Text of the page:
- Create one panorama for each of the exposure values shot.
- Create an HDR image using each of the panoramas.
The White Point Preview has no effect on the actual 32bit/channel HDR data or how it appears in LR. How are you creating your panoramas?
Or you can use stitching software, like Autopano Giga - Home | Image-stitching software for Windows, Mac, Linux | Kolor that understands how to stitch HDR panoramas from layers of stacked bracketed images:
I had assumed the white point setting only effected the preview, but I see very large exposure differences for each 32bit HDR stack back in lightroom.
I've been using Hugin for stitching.
If I did a pano for each exposure bracket and then processed to HDR Pro I bet I would get visible seam lines where the EQR wraps around. Photoshop is not aware of how to process seamless EQR's without jumping through a lot of hoops. Care must be taken to not use certain functions after stitching or that happens. (i.e. clarity or other local contrast adjustments.) Also:
- sometimes the pano includes a hand held nadir shot and then I pick the best one rather than processing the nadir as HDR, so that would interfere with that work flow.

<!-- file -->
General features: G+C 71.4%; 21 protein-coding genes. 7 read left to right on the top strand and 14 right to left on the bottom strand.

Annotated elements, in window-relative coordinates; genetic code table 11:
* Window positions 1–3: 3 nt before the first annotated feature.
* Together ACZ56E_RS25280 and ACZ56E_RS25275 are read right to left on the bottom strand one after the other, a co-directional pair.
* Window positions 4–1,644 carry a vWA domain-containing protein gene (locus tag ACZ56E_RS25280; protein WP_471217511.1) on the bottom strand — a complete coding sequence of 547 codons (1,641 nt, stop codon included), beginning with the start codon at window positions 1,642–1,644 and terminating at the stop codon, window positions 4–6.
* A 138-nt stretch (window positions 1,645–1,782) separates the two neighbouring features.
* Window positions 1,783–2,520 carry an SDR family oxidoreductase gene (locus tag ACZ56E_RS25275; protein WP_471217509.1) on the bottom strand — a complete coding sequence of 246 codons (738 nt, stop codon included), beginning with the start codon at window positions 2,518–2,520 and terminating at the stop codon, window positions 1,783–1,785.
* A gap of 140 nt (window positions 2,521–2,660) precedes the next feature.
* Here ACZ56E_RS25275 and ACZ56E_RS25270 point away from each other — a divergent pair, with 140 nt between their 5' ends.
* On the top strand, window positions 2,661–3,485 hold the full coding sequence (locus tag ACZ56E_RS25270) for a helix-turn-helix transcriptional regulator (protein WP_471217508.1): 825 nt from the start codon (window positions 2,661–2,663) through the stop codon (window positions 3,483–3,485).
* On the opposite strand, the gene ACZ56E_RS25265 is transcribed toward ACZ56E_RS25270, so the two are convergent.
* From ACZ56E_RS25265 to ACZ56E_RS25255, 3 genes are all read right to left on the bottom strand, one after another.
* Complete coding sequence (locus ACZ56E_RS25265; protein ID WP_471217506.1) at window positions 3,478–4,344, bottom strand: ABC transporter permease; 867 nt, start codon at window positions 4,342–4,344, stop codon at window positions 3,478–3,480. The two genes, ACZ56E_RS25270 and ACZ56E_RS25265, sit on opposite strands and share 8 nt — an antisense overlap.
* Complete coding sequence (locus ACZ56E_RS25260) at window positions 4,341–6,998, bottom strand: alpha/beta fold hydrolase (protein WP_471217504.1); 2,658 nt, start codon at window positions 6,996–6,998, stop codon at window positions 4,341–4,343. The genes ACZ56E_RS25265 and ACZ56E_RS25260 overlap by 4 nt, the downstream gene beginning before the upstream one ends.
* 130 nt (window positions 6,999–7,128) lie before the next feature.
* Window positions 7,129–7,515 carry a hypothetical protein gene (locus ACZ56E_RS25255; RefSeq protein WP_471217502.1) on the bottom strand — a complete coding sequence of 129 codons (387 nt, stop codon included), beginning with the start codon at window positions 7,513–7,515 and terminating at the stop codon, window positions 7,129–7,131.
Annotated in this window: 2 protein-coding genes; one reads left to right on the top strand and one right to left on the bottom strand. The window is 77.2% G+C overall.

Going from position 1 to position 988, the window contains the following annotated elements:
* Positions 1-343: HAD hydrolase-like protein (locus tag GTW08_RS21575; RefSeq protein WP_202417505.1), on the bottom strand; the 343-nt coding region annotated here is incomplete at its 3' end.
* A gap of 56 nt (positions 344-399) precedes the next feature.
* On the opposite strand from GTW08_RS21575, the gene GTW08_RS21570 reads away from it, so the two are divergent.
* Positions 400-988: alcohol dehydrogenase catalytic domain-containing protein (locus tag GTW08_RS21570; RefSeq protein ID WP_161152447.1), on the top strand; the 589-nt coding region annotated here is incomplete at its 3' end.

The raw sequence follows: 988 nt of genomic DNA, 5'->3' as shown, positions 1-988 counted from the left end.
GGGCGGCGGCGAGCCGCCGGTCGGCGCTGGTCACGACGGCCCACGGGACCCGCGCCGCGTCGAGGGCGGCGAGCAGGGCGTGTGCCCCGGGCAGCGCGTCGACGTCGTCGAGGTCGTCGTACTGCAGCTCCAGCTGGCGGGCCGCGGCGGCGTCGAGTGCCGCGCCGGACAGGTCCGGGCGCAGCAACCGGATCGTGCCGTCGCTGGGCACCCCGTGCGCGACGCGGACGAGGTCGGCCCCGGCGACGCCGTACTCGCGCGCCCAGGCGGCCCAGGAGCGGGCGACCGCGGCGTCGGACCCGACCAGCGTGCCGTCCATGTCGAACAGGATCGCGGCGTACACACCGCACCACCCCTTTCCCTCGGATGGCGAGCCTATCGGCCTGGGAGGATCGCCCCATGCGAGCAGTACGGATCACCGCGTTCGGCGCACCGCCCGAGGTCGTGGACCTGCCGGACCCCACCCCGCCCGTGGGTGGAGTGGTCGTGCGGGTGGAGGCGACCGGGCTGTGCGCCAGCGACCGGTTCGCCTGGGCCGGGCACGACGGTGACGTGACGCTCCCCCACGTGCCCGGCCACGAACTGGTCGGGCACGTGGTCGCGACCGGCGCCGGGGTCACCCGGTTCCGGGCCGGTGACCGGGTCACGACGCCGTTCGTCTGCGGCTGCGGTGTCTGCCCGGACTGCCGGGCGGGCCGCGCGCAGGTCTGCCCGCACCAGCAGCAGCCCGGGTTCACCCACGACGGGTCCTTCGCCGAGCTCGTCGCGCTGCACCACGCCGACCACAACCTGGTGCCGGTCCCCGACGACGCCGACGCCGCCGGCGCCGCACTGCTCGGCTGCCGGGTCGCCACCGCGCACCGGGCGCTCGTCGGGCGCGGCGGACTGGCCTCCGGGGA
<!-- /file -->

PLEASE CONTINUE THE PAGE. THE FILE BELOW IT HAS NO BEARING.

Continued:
- editing in a nadir logo or title would also be complicated by stitching the exposure brackets separately first.
I've not gone with PTgui or Autopano since I've already spent a fair amount of $ on photo processing and haven't worked myself up to that yet.
Seems not too much to be asking Photoshop to be able to process 32bit HDR stacks identically.
You are right the WB adjustment does not change how it looks in LR. I did a test with one adjusted bright and one dark. They differed by a very small insignificant amount in LR. So I guess I don't know why my identically shot brackets come back with different apparent exposures from HDR Pro.
I'm not sure I understand what you're doing–Is this workflow you are using:
1-Create one panorama for each of the exposure values shot.
a. All -2 EV images in one Hugin stitched panorama.
b. All -1 EV images in one Hugin stitched panorama.
c. All 0 EV images in one Hugin stitched panorama.
2-Create one (1) HDR Pro 32bit/channel setting image using each of the Hugin created panoramas a., b., c., etc.
3-Process the one (1) 32bit/channel HDR Pro TIFF inside LR.
If so please explain what you mean by, "I don't know why my identically shot brackets come back with different apparent exposures from HDR Pro."
>I've been using Hugin for stitching.
If you use hugin, there is no point in creating HDR images first. hugin can do that itself much better than Photoshop. Just output all your raws as 16-bit tiffs and stitch those in hugin. Also, you are best off using the "exposure fused from any arrangement" output option. This stitches panoramas at each exposure first and then blends them using enfuse. If you don't want a blend but want a HDR output file that you can manipulate in Lightroom, choose "High Dynamic Range" as output and tiff as the format. Lightroom should read those just fine.
Oh and all the blending and HDR tools inside hugin are completely wraparound stitch aware.
> editing in a nadir logo or title would also be complicated by stitching the exposure brackets separately first.